Winter airline seats to Yampa Valley Regional Airport to remain flat this ski season
September 11, 2013
Steamboat Springs — The board that oversees the funding of winter air service at Yampa Valley Regional Airport said last week that the supply of airline seats to and from Steamboat this ski season will stay flat during another grim year for the airline industry.
But board members of the Local Marketing District told the Steamboat Springs City Council the situation would be far worse if voters here had not approved in 2011 a new tax that will support the service with an extra $1.1 million in revenue this year.
"If that (money) was not available, we would have far less air service available to us this coming winter. It’s as simple as that," board member Rod Hanna said, adding that Steamboat remains at the mercy of the airlines. "It’s a very difficult environment."
The Local Marketing District’s praise of the tax came after City Council member Sonja Macys asked if the new revenue stream was working.
Local Marketing District Treasurer Bill Stuart said although airline bankruptcies and mergers continue to make it harder to secure more service, the tax indeed has stopped the decline in seats.
“We have stopped the decline, and we are in a position to move back where we were,” he said. “For what it costs the community, we get a very good return.”
Hanna added that he has heard Steamboat’s tax is being viewed in some other Colorado resort communities as a model for success.
The Local Marketing District also went over the upcoming winter flight schedule that will see new flights from Seattle, more seats to and from Los Angeles and Newark but fewer seats from Chicago.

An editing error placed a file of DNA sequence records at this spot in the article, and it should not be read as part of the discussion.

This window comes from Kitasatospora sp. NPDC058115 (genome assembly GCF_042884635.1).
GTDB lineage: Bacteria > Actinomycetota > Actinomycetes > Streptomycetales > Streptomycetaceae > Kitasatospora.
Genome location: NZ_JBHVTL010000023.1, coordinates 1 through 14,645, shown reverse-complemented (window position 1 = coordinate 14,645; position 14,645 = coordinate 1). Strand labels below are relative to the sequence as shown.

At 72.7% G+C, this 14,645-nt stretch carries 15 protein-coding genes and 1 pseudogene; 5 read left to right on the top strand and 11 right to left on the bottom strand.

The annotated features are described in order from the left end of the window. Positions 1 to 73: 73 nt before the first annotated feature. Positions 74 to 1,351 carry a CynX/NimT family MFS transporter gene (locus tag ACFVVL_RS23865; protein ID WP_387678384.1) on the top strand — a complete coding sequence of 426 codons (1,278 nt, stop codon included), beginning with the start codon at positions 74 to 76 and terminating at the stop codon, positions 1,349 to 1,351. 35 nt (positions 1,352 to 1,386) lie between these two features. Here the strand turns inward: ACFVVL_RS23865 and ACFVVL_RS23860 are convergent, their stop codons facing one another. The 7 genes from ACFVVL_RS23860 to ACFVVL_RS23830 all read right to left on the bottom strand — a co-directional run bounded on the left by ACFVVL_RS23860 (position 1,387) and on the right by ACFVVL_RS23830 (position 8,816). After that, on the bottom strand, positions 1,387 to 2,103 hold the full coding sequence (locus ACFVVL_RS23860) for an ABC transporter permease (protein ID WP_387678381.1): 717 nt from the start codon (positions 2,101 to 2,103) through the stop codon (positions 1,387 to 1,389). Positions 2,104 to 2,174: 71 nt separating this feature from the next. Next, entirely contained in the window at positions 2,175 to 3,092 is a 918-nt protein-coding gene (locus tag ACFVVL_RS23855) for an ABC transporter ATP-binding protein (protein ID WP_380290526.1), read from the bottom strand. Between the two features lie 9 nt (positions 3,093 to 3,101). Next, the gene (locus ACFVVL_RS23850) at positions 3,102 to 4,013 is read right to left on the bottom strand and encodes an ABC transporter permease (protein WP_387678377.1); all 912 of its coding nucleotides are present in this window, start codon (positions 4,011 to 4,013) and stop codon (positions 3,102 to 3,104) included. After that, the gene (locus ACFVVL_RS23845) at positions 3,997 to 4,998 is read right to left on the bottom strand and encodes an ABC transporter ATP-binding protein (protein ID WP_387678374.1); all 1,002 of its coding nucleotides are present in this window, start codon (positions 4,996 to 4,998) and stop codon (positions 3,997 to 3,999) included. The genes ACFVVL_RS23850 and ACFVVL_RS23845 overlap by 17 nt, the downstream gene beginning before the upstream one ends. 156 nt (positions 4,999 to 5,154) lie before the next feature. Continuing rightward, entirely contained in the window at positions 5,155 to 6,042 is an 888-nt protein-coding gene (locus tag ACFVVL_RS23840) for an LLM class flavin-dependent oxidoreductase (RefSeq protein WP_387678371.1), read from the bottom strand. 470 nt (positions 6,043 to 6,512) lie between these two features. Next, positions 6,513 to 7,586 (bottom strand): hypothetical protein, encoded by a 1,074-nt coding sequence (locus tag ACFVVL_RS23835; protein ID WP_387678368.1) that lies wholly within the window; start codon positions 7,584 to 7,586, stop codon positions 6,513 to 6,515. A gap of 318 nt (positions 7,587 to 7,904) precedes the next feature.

"What we did this year is really tried to match the capacity with the demand so we have more peak seats, and we have fewer off-peak seats," Steamboat Ski and Resort Corp. Airline Program Director Janet Fischer said.
As an example, she said the number of seats from Houston will remain flat but a larger aircraft will fly out of the city on Saturdays.
"The positives this season are Seattle, Los Angeles, Newark and rearranging Dallas and Houston for the capacity to better meet the demand on peak days," Fischer said. "The Chicago flight is the main minus in terms of capacity."
Service to Chicago is slated to go from a 160 seat 737-800 from the past ski season to a 76-seat E175 narrow body jet, resulting in a 40 percent drop in seats.
Fisher said that was the option Steamboat was given by American Airlines to keep the flight.
The Local Marketing District on Tuesday also presented its proposed operating budget to the council and said because of the winter air program’s performance last year, the board has a significant reserve and can consider spending about $250,000 to secure some more flights in the summer.
Those funds would not be coming from the 0.25 percent sales tax that only can be directed to the winter service.
The Ski Corp.'s flight program offers air service from eight major airports using four airlines that include United, Delta, American and Alaskan Airlines.